VIENNA (Reuters) – The U.N. nuclear watchdog said Friday little substantive headway has been made so far in its long-running investigation into suspected bomb research by Iran, a setback to hopes for an end to a stand-off over its atomic activity.
The lack of movement in the inquiry by the International Atomic Energy Agency will disappoint the West and could further complicate efforts by six world powers to negotiate a resolution to a decade-old dispute with Iran over its nuclear ambitions.
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The confidential, quarterly IAEA report obtained by Reuters said Iran had failed to address key questions about the nuclear research–provided to the agency by Western intelligence years ago–by an agreed August 25 deadline.
Moreover, the Islamic Republic had implemented just three of five nuclear transparency steps under a confidence-building deal it reached with the Vienna-based IAEA, according to the report.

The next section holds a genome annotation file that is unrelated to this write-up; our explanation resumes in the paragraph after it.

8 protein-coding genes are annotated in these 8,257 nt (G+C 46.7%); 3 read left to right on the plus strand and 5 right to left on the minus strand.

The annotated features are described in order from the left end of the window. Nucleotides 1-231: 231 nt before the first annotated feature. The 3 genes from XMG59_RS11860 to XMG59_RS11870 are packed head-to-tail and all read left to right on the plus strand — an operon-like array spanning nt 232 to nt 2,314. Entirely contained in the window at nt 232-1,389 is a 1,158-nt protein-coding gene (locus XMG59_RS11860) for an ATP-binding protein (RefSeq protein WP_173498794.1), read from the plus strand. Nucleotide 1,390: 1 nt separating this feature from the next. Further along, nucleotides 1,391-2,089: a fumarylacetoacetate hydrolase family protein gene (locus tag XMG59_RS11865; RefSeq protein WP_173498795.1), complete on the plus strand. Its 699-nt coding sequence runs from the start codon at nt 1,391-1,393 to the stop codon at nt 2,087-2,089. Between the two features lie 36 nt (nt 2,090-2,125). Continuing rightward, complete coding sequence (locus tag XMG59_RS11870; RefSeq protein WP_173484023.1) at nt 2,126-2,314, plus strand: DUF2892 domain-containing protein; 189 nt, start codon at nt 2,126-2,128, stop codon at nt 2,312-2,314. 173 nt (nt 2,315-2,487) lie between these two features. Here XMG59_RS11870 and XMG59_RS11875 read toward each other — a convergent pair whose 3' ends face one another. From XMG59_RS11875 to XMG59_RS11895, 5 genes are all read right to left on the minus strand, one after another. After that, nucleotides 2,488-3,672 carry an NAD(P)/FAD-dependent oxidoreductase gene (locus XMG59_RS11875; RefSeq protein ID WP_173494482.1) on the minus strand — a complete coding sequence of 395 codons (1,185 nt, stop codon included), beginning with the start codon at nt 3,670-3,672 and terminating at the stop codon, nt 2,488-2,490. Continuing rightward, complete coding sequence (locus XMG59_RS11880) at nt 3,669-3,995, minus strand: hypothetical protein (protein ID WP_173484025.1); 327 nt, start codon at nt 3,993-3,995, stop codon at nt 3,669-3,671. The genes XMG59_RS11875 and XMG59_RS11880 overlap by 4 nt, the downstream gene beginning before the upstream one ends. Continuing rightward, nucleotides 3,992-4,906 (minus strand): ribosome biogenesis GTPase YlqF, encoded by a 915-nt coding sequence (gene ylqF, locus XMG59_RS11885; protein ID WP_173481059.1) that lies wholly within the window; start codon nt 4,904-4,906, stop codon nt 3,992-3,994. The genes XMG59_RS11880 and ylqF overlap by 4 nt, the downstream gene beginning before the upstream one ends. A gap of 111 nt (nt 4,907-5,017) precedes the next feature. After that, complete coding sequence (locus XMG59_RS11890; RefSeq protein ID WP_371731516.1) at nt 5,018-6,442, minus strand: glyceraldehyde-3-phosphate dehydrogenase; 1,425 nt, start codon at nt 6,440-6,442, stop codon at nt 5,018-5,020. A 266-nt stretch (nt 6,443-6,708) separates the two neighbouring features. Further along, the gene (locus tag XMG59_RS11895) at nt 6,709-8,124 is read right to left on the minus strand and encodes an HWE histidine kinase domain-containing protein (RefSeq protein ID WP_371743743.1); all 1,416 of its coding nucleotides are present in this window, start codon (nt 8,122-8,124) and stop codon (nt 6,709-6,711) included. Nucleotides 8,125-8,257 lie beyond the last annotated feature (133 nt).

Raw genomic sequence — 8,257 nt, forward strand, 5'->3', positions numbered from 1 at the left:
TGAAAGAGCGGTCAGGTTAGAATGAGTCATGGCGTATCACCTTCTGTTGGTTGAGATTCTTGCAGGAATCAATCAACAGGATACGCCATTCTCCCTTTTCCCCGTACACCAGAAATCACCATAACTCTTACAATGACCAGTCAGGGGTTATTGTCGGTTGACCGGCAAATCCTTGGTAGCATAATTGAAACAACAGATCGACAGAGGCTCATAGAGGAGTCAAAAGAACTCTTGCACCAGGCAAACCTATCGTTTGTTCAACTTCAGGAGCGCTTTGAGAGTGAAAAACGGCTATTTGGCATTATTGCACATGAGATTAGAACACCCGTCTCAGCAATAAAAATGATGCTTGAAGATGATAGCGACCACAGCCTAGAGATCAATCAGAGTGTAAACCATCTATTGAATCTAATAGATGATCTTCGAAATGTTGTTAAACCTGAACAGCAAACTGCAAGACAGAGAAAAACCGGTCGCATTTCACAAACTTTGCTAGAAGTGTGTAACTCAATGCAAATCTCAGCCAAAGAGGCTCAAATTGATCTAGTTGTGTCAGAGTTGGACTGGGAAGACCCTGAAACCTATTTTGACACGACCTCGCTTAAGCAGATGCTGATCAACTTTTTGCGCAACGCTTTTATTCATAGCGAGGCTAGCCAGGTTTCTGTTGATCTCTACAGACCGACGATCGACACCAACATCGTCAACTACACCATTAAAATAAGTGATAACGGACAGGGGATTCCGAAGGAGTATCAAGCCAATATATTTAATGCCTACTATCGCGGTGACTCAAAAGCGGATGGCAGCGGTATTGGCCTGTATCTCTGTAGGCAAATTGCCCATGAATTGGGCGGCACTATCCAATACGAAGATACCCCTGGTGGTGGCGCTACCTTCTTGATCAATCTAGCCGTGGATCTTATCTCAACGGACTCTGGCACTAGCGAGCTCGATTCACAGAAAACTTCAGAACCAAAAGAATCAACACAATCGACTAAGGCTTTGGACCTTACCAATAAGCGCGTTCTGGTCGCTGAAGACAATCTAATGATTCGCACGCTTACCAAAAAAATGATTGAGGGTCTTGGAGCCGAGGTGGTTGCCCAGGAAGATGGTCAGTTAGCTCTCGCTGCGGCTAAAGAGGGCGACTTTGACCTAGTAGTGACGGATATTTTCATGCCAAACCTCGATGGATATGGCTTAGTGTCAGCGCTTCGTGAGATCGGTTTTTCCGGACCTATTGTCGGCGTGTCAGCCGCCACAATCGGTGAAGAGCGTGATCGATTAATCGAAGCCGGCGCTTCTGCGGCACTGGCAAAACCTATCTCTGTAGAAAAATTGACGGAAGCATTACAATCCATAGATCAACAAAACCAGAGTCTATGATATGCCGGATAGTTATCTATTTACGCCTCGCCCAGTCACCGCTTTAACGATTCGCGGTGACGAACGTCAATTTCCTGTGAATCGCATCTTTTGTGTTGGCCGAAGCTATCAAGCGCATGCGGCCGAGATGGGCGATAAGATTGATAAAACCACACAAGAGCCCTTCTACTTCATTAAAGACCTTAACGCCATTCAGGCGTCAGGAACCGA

It said Iran, where a moderate president took office a year ago and revived nuclear diplomacy with the West, had also told the IAEA that suspicions about the nature of its program were "mere allegations and do not merit consideration."
The IAEA had also observed via satellite imagery "ongoing construction activity" at Iran's Parchin military base, the report said. Western officials say they believe Iran once conducted explosive tests there of relevance in developing a nuclear weapon and has sought to "cleanse" it of evidence since then. Iran has long denied U.N. nuclear inspectors access to the base.
In what big powers are likely to see as a positive note in the report, Iran cut its stockpile of low-enriched uranium–potential bomb fuel–to 7,765 kg in August from 8,475 kg in May. Iran struck an interim deal with the powers last November to scale back some sensitive aspects of its nuclear advances.
Iran denies suspicions that it seeks to develop nuclear weapons capability from its enrichment of uranium. It says the program is for peaceful energy purposes only.
(Reporting by Fredrik Dahl; Editing by Mark Heinrich)